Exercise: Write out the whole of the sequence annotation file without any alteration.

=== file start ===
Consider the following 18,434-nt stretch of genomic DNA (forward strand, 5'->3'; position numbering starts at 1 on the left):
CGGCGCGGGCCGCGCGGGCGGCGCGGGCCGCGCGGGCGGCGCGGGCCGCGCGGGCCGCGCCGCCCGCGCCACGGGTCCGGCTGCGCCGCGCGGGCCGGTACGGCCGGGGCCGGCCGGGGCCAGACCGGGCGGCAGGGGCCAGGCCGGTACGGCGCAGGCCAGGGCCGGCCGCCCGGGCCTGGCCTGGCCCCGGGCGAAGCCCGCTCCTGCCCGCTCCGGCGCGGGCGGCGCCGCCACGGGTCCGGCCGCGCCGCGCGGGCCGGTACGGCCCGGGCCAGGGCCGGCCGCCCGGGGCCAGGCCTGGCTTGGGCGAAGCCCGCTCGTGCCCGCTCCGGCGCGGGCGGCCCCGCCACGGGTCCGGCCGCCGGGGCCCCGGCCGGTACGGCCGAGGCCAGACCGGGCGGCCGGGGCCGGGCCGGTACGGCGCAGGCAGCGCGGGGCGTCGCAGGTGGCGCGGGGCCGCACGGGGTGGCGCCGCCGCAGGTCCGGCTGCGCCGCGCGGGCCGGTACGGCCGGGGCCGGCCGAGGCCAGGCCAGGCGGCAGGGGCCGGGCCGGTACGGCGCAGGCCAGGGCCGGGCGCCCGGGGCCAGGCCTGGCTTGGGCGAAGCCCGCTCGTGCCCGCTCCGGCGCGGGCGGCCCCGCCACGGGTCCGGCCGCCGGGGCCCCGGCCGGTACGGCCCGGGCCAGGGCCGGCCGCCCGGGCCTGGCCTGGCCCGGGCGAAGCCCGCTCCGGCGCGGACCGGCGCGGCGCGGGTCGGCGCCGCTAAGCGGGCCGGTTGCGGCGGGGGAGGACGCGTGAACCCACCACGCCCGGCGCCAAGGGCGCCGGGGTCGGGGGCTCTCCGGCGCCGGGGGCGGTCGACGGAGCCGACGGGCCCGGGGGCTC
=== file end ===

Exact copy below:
Consider the following 18,434-nt stretch of genomic DNA (forward strand, 5'->3'; position numbering starts at 1 on the left):
CGGCGCGGGCCGCGCGGGCGGCGCGGGCCGCGCGGGCGGCGCGGGCCGCGCGGGCCGCGCCGCCCGCGCCACGGGTCCGGCTGCGCCGCGCGGGCCGGTACGGCCGGGGCCGGCCGGGGCCAGACCGGGCGGCAGGGGCCAGGCCGGTACGGCGCAGGCCAGGGCCGGCCGCCCGGGCCTGGCCTGGCCCCGGGCGAAGCCCGCTCCTGCCCGCTCCGGCGCGGGCGGCGCCGCCACGGGTCCGGCCGCGCCGCGCGGGCCGGTACGGCCCGGGCCAGGGCCGGCCGCCCGGGGCCAGGCCTGGCTTGGGCGAAGCCCGCTCGTGCCCGCTCCGGCGCGGGCGGCCCCGCCACGGGTCCGGCCGCCGGGGCCCCGGCCGGTACGGCCGAGGCCAGACCGGGCGGCCGGGGCCGGGCCGGTACGGCGCAGGCAGCGCGGGGCGTCGCAGGTGGCGCGGGGCCGCACGGGGTGGCGCCGCCGCAGGTCCGGCTGCGCCGCGCGGGCCGGTACGGCCGGGGCCGGCCGAGGCCAGGCCAGGCGGCAGGGGCCGGGCCGGTACGGCGCAGGCCAGGGCCGGGCGCCCGGGGCCAGGCCTGGCTTGGGCGAAGCCCGCTCGTGCCCGCTCCGGCGCGGGCGGCCCCGCCACGGGTCCGGCCGCCGGGGCCCCGGCCGGTACGGCCCGGGCCAGGGCCGGCCGCCCGGGCCTGGCCTGGCCCGGGCGAAGCCCGCTCCGGCGCGGACCGGCGCGGCGCGGGTCGGCGCCGCTAAGCGGGCCGGTTGCGGCGGGGGAGGACGCGTGAACCCACCACGCCCGGCGCCAAGGGCGCCGGGGTCGGGGGCTCTCCGGCGCCGGGGGCGGTCGACGGAGCCGACGGGCCCGGGGGCTC